You don’t have impostor syndrome.
Yep, you heard me right.
Even though I’m the ‘impostor syndrome coach’ and even if you found me through my impostor cleanse, I don’t believe you have it.
There are any number of other things that are often mixed up with impostor syndrome. And I’m going to give you the full rundown on all of them, promise, but before that…
…. Let me step right up onto my soapbox
<<pulls soapbox over>>
So, here’s the thing.
There’s a big problem with saying “I have impostor syndrome.” (even if you only say it to yourself).
The problem is that calling it a “syndrome” is disempowering.
It’s like shrugging your shoulders and giving a big ol Eyore sigh. “Ohhhh wellll… I just have impostor syndrome.”
It’s like saying, well that’s just who I am.
Which gives you the perfect excuse to not try harder.
Yes, I just said that.
Telling yourself “I have impostor syndrome” gives you an excuse to not try harder.
I know this from experience.
I’ve battled my impostor feelings over the years, and if there’s one thing I know, it’s whenever I’ve let myself sink into an “impostor syndrome” identity, I put WAY less effort into trying something that scares me.
Or I put on a false bravado and try desperately to not think about what other people think about what I’m doing.
(Spoiler alert, neither of those methods worked all that well)
When you focus your attention on what’s going “wrong” (like saying “I have impostor syndrome”), you spend less (if any) mental energy on what’s going right.
So my friends, even if you are sure you have impostor syndrome, stop saying “I have impostor syndrome.” (again…. even if you only say it to yourself)
Instead, I want you to do what I teach in the impostor cleanse.
I want you to adopt a leader’s mind.
I want you to switch your mind to growth and mastery instead of worrying about performance.
How do you do that?
It’s simple (You’re welcome!)
But not easy (I’m sorry!)
First, I want you to notice when you start having impostor thoughts.
Notice when you worry about whether you’re going to fail.
And in those moments, instead of letting all the negative chatter that threatens to overwhelm you, I want you to tell yourself something very specific.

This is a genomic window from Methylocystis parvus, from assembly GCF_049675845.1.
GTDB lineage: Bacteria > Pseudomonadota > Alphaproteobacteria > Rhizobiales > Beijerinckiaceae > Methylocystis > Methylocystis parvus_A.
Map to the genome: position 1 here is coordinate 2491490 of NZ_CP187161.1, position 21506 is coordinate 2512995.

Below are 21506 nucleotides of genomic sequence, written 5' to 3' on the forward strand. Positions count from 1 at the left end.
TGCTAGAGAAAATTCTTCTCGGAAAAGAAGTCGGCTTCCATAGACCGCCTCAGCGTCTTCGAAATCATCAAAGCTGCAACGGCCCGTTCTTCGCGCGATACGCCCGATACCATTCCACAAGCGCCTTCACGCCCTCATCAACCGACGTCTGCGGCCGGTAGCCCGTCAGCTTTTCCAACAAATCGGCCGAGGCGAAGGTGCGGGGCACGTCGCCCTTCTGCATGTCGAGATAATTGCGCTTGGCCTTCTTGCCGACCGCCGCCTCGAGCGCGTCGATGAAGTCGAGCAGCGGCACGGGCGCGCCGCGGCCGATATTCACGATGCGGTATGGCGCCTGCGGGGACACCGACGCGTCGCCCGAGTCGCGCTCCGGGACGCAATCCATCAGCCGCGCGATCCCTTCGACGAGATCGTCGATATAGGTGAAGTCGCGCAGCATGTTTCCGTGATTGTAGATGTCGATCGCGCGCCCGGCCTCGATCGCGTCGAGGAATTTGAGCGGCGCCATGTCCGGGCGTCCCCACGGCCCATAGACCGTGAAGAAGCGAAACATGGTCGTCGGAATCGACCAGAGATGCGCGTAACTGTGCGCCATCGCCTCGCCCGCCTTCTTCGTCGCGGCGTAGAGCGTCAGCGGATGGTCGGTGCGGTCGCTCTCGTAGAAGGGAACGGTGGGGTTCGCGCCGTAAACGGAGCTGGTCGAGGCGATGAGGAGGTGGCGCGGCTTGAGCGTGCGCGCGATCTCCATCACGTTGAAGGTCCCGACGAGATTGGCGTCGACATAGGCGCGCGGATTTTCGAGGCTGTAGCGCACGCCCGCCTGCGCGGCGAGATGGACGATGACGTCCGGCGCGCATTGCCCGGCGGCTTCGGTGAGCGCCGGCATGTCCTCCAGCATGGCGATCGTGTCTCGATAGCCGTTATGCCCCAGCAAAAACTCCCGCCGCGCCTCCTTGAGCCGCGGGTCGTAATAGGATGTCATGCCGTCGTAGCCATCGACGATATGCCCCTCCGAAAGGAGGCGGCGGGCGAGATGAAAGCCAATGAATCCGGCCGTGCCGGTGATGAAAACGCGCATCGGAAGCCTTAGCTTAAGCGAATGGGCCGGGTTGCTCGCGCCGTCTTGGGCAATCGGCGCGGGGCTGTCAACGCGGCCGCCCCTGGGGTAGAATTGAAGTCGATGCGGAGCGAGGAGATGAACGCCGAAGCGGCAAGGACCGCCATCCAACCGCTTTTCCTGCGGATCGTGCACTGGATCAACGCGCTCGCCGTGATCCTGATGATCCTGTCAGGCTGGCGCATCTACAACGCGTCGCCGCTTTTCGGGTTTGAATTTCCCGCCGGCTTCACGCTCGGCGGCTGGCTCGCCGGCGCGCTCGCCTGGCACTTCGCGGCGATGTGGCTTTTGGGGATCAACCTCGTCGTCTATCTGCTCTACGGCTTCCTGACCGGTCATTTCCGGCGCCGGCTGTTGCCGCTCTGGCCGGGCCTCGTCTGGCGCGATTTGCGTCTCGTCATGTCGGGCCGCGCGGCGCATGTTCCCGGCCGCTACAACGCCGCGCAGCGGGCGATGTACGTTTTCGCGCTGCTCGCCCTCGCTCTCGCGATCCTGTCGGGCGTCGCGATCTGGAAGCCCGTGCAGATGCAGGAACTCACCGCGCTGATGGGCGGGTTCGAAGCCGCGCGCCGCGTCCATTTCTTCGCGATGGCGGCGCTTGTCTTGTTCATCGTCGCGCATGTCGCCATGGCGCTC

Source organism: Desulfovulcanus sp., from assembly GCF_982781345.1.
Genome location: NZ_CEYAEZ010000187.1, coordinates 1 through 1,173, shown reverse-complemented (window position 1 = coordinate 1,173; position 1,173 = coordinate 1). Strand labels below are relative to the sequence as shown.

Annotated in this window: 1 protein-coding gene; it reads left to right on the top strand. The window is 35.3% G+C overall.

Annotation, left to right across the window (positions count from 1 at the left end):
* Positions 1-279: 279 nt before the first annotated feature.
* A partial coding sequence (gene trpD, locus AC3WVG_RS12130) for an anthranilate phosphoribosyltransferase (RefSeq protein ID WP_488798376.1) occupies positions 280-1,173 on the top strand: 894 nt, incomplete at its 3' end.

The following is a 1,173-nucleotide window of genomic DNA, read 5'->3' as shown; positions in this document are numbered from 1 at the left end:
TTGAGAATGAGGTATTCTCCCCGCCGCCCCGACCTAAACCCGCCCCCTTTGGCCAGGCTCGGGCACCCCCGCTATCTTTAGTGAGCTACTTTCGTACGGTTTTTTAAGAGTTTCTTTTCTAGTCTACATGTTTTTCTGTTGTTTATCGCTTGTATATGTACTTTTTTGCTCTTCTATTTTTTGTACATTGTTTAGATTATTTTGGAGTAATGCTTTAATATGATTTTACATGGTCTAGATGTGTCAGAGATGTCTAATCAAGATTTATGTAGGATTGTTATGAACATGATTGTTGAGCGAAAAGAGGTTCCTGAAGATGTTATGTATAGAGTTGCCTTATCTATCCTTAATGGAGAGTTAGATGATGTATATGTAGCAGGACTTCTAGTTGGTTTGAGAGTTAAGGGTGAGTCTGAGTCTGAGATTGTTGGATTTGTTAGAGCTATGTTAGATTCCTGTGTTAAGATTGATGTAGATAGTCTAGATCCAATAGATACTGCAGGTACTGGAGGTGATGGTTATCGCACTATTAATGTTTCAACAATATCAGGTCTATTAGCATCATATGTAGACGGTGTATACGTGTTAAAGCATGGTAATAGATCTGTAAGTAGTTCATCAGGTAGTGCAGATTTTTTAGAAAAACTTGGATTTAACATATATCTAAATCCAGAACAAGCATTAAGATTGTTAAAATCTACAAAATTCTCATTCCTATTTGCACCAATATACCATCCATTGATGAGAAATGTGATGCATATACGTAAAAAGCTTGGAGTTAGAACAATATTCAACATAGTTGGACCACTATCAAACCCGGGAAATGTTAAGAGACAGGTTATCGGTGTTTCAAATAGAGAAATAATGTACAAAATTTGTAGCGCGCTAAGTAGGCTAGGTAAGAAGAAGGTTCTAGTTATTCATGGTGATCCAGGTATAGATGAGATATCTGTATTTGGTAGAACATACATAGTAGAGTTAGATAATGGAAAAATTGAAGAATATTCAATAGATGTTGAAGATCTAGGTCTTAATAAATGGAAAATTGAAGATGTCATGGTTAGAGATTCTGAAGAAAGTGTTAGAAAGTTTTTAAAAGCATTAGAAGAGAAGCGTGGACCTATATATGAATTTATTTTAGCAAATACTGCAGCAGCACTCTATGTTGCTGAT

I want you to say these words in your head:
>I'm going to try this and see what happens so that I can grow<
Because the ultimate secret of becoming a great leader is that it’s ALWAYS and for ALL TIME going to be about growth.
You can't become a better leader without going through personal growth. The best leaders, the most effective leaders, are CONSTANTLY growing and experimenting.
They live for the growth zone.
And even if it’s too hard to BELIEVE the thought, I want you to practice thinking it.
So let’s start right now.
Think of a task, activity or situation you want (or need 😉 ) to do in the next 2 months. Something that scares you. Something you’re worried might not go well. And especially something that you’ve been avoiding.
Maybe you want to...
>> advocate for yourself.
>> speak up in a meeting.
>> apply for a promotion.
But you’re hesitating, avoiding, procrastinating… Because you’re worried it won’t go well.
Let’s call this your Super Scary Impostor Goal (SSIG). Doesn’t have to be a big goal, just a scary one that makes you feel like an impostor.
Whatever it is, I want you to take 2 minutes every day to practice the thought “I'm going to try this and see what happens so that I can grow”.
And the simplest way to do this is to write it on a post-it and stick the post-it on your bathroom mirror above your toothbrush. Then every day when you brush your teeth, you can practice your new thought about the SSIG. (You need to brush for 2 minutes anyways, might as well work on your personal growth at the same time!)
Keep working on this thought until it becomes more and more natural. The first sign that it’s working is when you notice a flicker of excitement instead of sheer terror about your SSIG.
When you notice the flicker, that’s when you’ve started to turn the corner.
That’s when you can start fanning the flame of a mastery mindset. The kind of mindset where you focus on your growth, instead of worrying about your performance.
The leader’s mindset.
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